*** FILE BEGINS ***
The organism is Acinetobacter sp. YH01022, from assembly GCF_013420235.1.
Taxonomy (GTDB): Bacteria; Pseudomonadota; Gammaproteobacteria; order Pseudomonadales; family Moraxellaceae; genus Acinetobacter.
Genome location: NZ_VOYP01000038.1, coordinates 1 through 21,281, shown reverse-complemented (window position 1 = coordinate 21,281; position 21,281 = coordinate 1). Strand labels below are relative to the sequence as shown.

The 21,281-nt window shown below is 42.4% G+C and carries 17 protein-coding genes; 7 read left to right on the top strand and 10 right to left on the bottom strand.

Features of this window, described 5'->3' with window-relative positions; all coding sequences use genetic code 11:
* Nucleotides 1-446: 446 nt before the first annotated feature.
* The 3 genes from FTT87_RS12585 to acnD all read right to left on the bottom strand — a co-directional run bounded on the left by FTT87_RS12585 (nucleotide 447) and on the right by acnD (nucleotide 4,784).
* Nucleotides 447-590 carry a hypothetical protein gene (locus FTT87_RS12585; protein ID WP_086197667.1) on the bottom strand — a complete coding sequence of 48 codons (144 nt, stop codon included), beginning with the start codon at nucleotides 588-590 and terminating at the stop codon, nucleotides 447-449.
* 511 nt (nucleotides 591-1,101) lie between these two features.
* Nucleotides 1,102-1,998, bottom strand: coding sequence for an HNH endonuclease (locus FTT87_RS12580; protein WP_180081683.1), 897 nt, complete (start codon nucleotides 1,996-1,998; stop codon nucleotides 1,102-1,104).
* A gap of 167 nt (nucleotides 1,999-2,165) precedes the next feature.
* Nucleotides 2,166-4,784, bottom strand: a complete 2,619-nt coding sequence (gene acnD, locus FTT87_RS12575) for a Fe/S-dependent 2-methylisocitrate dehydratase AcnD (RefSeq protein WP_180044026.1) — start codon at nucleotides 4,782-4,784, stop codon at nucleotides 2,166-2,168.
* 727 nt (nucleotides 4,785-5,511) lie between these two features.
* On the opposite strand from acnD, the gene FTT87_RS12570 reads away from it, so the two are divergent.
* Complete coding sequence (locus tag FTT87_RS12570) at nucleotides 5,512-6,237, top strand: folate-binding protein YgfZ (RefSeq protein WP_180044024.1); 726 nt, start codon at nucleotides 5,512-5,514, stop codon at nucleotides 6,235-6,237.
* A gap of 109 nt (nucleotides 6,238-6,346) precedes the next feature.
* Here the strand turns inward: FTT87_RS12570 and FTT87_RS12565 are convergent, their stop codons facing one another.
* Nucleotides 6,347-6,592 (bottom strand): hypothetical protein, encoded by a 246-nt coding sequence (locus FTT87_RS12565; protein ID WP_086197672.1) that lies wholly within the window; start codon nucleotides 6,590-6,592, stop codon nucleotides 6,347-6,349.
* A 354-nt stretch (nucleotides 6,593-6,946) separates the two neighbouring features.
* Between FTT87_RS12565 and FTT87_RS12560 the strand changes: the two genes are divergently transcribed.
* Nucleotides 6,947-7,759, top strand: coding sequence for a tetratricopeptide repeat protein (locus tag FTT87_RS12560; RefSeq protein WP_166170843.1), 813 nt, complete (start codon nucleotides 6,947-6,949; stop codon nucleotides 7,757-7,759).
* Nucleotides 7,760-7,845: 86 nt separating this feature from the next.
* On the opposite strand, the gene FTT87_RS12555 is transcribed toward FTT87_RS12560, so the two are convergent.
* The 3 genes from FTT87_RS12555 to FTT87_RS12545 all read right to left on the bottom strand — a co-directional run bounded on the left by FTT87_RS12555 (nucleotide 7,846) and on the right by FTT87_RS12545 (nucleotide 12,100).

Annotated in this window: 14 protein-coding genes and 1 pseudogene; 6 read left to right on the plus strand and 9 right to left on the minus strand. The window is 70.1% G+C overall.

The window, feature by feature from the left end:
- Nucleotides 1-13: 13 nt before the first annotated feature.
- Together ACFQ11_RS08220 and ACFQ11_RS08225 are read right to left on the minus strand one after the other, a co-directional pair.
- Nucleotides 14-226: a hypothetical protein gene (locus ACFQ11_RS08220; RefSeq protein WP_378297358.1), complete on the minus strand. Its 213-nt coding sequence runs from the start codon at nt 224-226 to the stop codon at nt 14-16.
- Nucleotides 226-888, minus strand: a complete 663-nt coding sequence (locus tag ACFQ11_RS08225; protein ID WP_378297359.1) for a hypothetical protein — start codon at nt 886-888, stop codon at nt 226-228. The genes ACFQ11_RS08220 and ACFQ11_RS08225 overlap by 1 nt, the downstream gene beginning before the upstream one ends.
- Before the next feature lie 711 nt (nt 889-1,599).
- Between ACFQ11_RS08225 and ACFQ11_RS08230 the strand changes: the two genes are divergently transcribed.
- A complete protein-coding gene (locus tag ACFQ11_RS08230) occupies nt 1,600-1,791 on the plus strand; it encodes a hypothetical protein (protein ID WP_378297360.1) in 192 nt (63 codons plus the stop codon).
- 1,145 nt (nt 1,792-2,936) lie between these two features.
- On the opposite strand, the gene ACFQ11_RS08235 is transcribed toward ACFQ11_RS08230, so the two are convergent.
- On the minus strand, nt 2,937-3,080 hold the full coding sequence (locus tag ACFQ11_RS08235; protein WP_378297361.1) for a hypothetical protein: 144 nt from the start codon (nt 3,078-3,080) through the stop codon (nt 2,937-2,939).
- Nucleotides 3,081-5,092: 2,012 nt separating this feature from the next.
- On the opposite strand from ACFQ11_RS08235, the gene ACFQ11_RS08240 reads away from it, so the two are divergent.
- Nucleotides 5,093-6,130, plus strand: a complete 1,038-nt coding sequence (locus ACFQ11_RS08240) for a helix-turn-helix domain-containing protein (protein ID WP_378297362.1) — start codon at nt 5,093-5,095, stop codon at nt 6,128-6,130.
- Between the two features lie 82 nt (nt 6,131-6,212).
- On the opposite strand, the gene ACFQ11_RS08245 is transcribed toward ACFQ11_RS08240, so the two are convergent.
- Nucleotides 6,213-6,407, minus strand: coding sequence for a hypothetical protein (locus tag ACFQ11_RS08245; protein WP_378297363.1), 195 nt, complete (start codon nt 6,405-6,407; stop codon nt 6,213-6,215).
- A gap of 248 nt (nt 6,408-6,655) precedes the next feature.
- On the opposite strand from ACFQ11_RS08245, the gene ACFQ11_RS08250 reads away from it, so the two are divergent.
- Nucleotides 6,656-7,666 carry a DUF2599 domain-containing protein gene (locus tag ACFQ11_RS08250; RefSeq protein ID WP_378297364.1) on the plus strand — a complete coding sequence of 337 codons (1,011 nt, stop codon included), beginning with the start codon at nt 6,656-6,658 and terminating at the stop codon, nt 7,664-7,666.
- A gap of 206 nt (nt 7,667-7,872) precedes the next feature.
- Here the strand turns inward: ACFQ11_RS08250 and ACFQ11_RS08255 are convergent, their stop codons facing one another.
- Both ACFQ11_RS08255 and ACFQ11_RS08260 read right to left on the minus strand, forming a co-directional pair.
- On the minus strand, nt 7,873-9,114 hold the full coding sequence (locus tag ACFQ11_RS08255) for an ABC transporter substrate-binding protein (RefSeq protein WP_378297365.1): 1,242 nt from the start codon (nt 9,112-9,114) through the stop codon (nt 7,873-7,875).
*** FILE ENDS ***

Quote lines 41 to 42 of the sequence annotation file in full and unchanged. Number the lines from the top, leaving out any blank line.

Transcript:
- On the opposite strand, the gene ACFQ11_RS08245 is transcribed toward ACFQ11_RS08240, so the two are convergent.
- Nucleotides 6,213-6,407, minus strand: coding sequence for a hypothetical protein (locus tag ACFQ11_RS08245; protein WP_378297363.1), 195 nt, complete (start codon nt 6,405-6,407; stop codon nt 6,213-6,215).